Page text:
My uncle, British Chief Rabbi Lord Immanuel Jakobovits zt”l (died 1999), was a man who thought and spoke the truth as he saw it. That was his greatness, which earned him the admiration and friendship of Prime Minister Margaret Thatcher. It also earned him the enmity of some British Jews, especially those who refused to allow him to explain his stand on controversial issues.
For example, he took a strong stand against gender deviancy, which today, unfortunately, has evolved into the norm. My uncle should know a thing or two about ethical behavior; he wrote the classic book, Jewish Medical Ethics, in 1959, which opened the discussion on the topic. The issue of gender rights was not as controversial then as it is now, but he was one of the few leaders who were willing to take an open position on the matter.
However, that was not the source of the controversy surrounding him. He was very complex in his Zionist beliefs. I guess he can be referred to as a Hirschian Zionist. That is, while he had strong beliefs in the return to Zion, he also firmly believed that the Jewish people had no guarantees that with the establishment of the Jewish State in 1948 they would remain in the Land.
We say in K’rias Sh’ma twice a day (D’varim 11:17), “And you will be swiftly banished from the goodly Land that Hashem gives you…,” should it, G-d forbid, arise that G-d can no longer tolerate our behavior. My uncle would point to this verse and comment that if we believe in these words spoken by Hashem, then we must realize that our presence in Eretz Yisrael is conditional on our loyalty to his Torah.
That he didn’t think of the return to the Jewish Land was to remain a certainty until Mashiach arrives irked many Zionist Jews. He also believed that surrendering the settlements was worthwhile in order to make true peace. He did, however, add that the Palestinians should be given a ten-year trial to see if they can maintain peaceful relations with their Israeli neighbors.
The reaction to him in England at the time was very heated. Several Jewish organizations refused to invite him to their events, and others disinvited him from engagements already arranged. But my uncle remained stalwart, as he stood by his convictions and wasn’t going to change due to pressure (much to my aunt’s chagrin).
As events in Israel today unfold, my uncle’s prognostications have become, unfortunately, a reality to be considered.
The Torah (Vayikra 18:28) states, following all the admonitions of purity in behavior, “And let not the land disgorge you from having contaminated it, as it disgorged the nation that was before you.”
Rashi in his commentary on that pasuk compares it to a prince whose father gave him something repulsive to eat. The son will regurgitate it (especially since he had a pampered stomach). So, too, says Rashi, the Land of Israel cannot absorb impure behavior.
Not all that long ago, we would look at this verse and conclude that there is no way this can happen nowadays. Israel has one of the strongest armies in the world, and the Jews of Israel, with all their differences, are united in combating their enemies. What kind of disgorgement can possibly take place?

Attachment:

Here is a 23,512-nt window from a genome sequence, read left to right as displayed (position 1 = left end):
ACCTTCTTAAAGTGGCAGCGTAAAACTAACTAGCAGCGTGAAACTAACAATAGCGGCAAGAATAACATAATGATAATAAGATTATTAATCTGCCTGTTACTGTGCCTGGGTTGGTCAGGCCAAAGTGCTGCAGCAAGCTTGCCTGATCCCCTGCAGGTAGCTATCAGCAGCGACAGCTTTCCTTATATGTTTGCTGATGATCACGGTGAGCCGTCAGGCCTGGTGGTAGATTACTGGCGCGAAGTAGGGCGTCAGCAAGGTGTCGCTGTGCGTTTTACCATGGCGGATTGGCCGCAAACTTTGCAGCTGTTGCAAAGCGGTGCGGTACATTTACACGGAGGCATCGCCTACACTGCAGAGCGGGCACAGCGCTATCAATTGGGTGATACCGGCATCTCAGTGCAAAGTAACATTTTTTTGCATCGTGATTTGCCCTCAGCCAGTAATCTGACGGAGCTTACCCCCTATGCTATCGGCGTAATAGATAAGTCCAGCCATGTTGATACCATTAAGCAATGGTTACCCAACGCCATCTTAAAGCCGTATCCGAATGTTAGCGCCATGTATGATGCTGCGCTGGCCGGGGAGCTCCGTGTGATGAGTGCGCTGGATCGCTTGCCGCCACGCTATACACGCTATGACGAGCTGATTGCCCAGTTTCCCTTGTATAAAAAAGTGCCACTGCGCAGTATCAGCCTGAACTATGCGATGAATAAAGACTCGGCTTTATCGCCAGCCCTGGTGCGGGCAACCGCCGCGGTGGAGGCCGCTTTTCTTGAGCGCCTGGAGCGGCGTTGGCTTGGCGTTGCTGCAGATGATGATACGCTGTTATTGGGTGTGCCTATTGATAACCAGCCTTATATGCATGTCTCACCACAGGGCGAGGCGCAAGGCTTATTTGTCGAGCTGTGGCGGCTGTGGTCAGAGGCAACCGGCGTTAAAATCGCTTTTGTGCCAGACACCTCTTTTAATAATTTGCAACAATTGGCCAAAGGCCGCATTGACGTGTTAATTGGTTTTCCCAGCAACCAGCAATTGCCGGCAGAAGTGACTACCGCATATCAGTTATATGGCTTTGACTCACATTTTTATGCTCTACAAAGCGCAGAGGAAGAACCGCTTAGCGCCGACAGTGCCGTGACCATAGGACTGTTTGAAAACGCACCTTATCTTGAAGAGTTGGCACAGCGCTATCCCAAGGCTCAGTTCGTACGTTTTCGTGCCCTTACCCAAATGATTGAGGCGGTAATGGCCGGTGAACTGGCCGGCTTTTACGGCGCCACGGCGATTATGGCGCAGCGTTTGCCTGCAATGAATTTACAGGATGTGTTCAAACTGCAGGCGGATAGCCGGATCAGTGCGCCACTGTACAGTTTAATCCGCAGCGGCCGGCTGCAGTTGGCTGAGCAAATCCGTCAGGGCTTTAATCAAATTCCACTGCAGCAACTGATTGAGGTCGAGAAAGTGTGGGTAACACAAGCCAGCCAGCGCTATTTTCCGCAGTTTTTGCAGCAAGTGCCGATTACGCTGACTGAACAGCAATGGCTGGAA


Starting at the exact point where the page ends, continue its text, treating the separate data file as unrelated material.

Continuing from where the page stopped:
Tragically, we have seen the unimaginable threat to Israel coming from within its own midst. The nation is split in two, as those on the left, who claim that they are against judicial reform, take to the streets in a most vociferous manner. In reality, they cannot accept that a right-winged, largely religious coalition leads the government.
Army reservists, air force, and civil pilots have condemned the current government and called for boycotting army service. Even a former Israeli prime minister has called for the world to boycott Israel’s current prime minister. One reservist openly called for the assassination of Netanyahu.
This week, I saw a clip of a 70-year-old Jew near Teveria addressing an audience demand that Jewish blood spill in the streets, to include the prime minister and his “deranged” son. As for religious Jews, he proudly said he hates any Jew who wears a yarmulka. The man said that, regarding chareidim, “there is a train line nearby with cables; let them hang by their t’filin from here to Bnei Brak.”
Thankfully, this awful person was arrested for his murderous public statements, although he was later released with warnings. But how did we get there?
We are faced with a situation that murderous Palestinians are routinely shooting our people from within our own country, as the world looks on passively and as the American administration helps “pay for the slay.”
Worse, we have Jew vs. Jew as has not been experienced since the tragic story of Pilegesh B’Giv’ah (see Shoftim/Judges 20). The looming civil unrest is an existential threat to Israel more so than all its enemies.
We sincerely daven and pray for peace in Israel, “Shalom al Yisrael,” As we mentioned this past Shabbos in Rosh Chodesh bentching, “All Jews are friends.” We are keenly aware of Torah being studied in Israel as has not been since the time of Chizkiyahu (see Sanhedrin 94b), which should act as a great merit for us.
But we must realize the sanctioned deviancies and lewdness, or the turning of the Beis HaMikdash into a political arena, comes with a price. Coupled with the internal convulsions in Israel, we are reminded of my uncle’s words and his unpopular warning.
As religious Jews, we must continue to love Israel and all its Jews despite the challenges. Perhaps the shining of a little light will dispel the darkness of hatred that is now gripping our people. May the month of Nisan bring the Ultimate Redemption. We have suffered enough.
Rabbi Yoel Schonfeld is the Rabbi Emeritus of the Young Israel of Kew Gardens Hills, President of the Coalition for Jewish Values, former President of the Vaad Harabonim of Queens, and the Rabbinic Consultant for the Queens Jewish Link.